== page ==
This article originally appeared on The Daily Pitchfork.
Chipotle is a fast food company that talks a big game about sourcing animal products from responsible farms. The company's "food with integrity" slogan assures customers that, "when sourcing meat, we work hard to find farmers and ranchers who are doing things the right way."
But a careful examination of Chipotle's animal welfare rhetoric quickly confirms the lack of any hard commitment to the welfare ideals it so breezily espouses. Without going into a systematic analysis of Chipotle's marketing verbiage, it's quickly apparent that the most common qualifier anchoring Chipotle to factory farming is this: "whenever possible." Yes, Chipotle will "work hard" to support welfare standards "whenever possible."
But these qualifiers have proven meaningless for the once McDonald's-owned company. In 2013, when the supply of antibiotic-free beef dropped, the company allowed factory-farmed antibiotic-laden beef into the supply chain. As this was happening, the company's co-founder was telling the media - who acted as scribes - things such as "The more consumers understand the benefits of eating food from more sustainable sources, the more they're going to expect it from everyone."
A sinister calculation is at work for Chipotle. On the one hand, it waxes rhetorically about its high welfare standards and this rhetoric serves to improve the company's popularity. On the other, this intensified popularity means that Chipotle's demand for meat and dairy will outstrip the supply of meat and dairy available from the farmers it earnestly claims to support.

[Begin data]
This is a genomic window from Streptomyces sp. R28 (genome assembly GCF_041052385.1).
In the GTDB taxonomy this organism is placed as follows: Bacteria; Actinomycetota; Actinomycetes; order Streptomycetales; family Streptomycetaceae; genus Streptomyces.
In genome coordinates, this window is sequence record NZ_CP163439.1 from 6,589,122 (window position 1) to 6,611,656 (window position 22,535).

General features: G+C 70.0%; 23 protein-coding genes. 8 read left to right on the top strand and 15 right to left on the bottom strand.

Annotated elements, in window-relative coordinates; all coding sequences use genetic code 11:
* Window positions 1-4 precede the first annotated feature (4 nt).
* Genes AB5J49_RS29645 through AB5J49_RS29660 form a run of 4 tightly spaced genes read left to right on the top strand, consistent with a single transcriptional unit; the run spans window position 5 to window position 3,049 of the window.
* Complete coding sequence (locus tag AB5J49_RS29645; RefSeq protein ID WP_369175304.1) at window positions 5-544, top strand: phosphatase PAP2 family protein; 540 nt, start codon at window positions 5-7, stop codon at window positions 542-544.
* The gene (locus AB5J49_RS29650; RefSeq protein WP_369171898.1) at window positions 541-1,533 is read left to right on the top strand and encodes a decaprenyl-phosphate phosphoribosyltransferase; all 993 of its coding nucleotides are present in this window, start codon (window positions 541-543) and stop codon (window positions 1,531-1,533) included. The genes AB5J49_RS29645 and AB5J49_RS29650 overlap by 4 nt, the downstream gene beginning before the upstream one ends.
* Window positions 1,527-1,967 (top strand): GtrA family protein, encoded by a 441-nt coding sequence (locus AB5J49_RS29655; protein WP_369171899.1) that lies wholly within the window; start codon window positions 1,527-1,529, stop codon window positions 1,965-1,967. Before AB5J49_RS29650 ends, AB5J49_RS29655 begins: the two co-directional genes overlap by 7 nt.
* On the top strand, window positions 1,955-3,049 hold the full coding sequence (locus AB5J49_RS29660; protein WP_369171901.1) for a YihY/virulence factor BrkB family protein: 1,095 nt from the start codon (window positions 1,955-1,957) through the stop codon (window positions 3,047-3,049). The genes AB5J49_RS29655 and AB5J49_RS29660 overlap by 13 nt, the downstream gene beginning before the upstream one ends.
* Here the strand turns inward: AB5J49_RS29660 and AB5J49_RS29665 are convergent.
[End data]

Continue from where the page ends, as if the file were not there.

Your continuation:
The upshot is almost criminal: the company benefits financially from a pro-animal welfare reputation while giving the idea a token presence at best in its increasingly expansive supply chain. At the end of the day, if Chipotle needs commodity beef, chicken, or pork, it gets it.
Not terribly far beneath the media scrim, though, some critics are becoming aware of Chipotle's disingenuous dedication to sustainable and humane animal farming. A rancher named Mike Callicrate, for one, has been on a one-man mission to highlight the disparity between Chipotle's rhetoric and reality. He demonstrates with compelling evidence that, as Chipotle was trotting out its "Food with Integrity" program it was also buying standard commodity beef from Australia. Others are following the same scent.
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